Virginia Memory, Library of Virginia

Union or Secession
  • "At the Service of the State"
Militia companies and owners of slaves offered their services and labor to the governor in April 1861.
Related documents:
  • "Pay Roll of Slaves Employed by the Commonwealth"
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"At the Service of the State"

Daily Richmond Enquirer, April 18, 1861.

Militia companies in many parts of Virginia formed or reorganized following John Brown's Raid on Harpers Ferry in October 1859. In the spring of 1861 many of them mustered and offered their services to the governor in the event Virginia seceded and civil war began. During the latter half of April and early in May 1861, Governor John Letcher also received several offers from owners to slaves to allow enslaved laborers to be employed in defensive work, and some reports circulated in the press that free African Americans were also willing to take part in defending Virginia in the event of civil war.

Daily Richmond Enquirer, April 18, 1861.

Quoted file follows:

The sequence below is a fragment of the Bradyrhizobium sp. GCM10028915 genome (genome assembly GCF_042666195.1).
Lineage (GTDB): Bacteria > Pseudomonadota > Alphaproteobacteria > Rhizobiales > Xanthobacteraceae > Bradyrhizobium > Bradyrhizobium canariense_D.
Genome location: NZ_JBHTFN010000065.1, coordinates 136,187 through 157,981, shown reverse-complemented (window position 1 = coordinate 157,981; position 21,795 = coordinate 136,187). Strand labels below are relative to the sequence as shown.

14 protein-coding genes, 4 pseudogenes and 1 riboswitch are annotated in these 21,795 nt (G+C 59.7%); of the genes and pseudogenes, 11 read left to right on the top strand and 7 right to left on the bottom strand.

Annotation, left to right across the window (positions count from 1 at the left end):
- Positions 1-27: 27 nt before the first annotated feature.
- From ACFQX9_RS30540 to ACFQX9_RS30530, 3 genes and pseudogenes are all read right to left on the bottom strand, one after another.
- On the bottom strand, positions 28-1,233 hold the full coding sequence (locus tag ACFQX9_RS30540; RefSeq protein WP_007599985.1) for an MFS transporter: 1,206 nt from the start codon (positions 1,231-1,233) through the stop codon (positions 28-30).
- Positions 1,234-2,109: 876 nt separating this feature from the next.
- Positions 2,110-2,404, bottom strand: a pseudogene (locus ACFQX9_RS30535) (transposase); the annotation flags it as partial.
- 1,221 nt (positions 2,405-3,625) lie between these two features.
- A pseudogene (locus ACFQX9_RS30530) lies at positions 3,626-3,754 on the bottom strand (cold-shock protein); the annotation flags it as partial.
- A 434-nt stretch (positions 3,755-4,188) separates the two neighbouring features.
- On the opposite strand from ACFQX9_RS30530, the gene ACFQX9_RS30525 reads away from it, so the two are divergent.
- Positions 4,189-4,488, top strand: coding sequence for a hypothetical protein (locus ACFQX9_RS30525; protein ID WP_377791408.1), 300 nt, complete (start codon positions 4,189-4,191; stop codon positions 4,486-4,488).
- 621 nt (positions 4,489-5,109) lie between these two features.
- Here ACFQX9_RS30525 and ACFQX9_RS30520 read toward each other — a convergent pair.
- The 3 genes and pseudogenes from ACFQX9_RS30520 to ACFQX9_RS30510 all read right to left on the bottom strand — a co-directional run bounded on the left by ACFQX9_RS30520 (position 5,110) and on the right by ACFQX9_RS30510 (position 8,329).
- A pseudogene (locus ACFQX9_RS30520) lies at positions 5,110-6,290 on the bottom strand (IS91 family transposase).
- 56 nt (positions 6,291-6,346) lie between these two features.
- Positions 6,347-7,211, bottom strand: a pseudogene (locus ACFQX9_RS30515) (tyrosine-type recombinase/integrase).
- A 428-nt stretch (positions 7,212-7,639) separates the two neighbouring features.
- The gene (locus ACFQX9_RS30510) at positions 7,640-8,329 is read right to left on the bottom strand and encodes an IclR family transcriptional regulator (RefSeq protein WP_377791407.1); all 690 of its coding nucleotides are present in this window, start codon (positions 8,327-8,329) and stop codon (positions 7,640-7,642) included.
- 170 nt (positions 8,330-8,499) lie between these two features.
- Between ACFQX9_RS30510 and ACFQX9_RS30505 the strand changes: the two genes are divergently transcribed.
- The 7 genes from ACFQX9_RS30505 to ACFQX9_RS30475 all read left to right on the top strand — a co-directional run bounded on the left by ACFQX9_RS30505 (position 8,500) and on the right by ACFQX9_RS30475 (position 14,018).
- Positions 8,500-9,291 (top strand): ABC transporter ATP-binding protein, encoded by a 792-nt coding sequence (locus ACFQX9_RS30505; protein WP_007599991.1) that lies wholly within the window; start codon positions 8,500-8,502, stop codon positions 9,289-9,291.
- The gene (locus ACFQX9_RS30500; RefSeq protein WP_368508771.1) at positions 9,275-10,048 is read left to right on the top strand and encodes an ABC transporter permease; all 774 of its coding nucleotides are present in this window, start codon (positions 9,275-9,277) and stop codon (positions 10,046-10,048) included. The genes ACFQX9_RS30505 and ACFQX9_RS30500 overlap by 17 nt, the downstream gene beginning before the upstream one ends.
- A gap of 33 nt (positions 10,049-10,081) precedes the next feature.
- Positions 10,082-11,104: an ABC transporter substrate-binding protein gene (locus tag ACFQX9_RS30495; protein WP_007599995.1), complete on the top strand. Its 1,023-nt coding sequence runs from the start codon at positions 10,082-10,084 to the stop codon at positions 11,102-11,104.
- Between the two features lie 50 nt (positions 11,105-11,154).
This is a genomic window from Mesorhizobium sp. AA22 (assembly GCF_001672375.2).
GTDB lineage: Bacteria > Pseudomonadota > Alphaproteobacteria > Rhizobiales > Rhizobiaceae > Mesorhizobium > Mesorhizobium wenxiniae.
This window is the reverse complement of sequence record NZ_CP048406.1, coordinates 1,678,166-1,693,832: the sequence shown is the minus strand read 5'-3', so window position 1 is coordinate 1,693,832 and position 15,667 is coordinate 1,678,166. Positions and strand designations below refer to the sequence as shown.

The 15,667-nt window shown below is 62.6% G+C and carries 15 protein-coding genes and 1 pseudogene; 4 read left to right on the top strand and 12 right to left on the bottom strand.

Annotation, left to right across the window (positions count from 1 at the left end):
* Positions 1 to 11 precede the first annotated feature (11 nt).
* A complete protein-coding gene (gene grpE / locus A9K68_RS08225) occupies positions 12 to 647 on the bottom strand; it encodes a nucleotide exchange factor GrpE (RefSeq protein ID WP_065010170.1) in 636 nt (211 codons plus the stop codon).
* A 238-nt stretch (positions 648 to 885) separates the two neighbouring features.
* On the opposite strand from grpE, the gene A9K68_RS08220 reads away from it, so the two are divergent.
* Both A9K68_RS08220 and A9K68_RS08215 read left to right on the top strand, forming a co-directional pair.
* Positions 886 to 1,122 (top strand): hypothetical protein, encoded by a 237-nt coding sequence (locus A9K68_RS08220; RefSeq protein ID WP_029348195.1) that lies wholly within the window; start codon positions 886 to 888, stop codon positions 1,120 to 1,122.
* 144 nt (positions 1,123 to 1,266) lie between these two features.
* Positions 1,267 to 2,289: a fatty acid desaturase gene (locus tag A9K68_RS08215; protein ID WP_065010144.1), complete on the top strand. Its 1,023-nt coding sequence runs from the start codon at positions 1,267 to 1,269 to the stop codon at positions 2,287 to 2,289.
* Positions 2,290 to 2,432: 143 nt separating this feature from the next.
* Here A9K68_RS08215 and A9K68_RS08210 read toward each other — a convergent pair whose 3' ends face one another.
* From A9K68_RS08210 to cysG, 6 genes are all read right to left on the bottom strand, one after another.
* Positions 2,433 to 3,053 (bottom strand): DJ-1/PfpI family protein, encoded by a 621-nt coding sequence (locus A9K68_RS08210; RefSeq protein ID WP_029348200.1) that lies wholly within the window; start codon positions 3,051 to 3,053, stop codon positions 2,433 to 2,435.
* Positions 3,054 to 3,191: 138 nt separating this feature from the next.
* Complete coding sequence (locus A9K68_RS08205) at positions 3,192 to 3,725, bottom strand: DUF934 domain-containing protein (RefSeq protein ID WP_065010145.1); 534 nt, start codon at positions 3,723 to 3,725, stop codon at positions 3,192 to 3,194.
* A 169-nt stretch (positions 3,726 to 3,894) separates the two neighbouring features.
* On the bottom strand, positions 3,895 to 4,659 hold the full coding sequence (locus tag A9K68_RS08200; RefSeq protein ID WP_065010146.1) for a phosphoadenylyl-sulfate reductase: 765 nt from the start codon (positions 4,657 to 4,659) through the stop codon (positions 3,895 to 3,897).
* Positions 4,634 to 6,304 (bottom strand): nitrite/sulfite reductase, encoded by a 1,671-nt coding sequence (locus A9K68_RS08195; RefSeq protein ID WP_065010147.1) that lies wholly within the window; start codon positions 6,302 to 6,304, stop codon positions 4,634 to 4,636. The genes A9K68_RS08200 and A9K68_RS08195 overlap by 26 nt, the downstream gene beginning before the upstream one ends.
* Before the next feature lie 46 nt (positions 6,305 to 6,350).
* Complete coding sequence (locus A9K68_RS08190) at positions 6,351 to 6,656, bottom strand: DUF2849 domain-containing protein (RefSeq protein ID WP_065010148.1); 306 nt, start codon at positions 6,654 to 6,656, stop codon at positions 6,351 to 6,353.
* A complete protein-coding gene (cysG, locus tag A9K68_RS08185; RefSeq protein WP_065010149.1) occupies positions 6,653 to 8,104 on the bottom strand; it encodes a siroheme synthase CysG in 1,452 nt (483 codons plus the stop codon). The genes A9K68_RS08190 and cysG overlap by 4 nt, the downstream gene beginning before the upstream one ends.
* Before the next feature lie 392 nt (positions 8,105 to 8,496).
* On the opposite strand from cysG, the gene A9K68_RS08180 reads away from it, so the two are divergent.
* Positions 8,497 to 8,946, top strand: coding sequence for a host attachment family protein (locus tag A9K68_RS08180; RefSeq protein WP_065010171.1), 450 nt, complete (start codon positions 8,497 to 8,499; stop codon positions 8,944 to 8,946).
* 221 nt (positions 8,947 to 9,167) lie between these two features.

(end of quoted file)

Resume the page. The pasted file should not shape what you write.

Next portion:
At the Service of the State.
The Chesterfield Cavalry, Company A, Capt. Cox, Lieut. Mason and Lieut. Lindsay, tendered their services to the Governor of Virginia yesterday for any emergency.
Col. W. F. C. Gregory, of the Amelia Regiment, (1st of Virginia Militia,) with four volunteer companies attached, Capt. S. S. Weisiger, (Cavalry,) Capt. J. E. Fergusson, (Rifles,) Capt. Wm. M. Miller, (Rifles) Capt. A. V. Scott, (Rifles,) yesterday tendered service to the Executive, prepared to march on earliest orders. All of the above companies being daily drilled and the Cavalry in camp at Amelia Court House.
A gentleman, well known to us, yesterday tendered to the Executive twenty-five negro men to work on fortifications wherever ordered. As he lives about one hundred and fifty miles from Richmond, his example deserves to be followed, and we have no doubt will be by those who live nearer. There are not less than one thousand negroes in and around Richmond who could be well engaged at this time.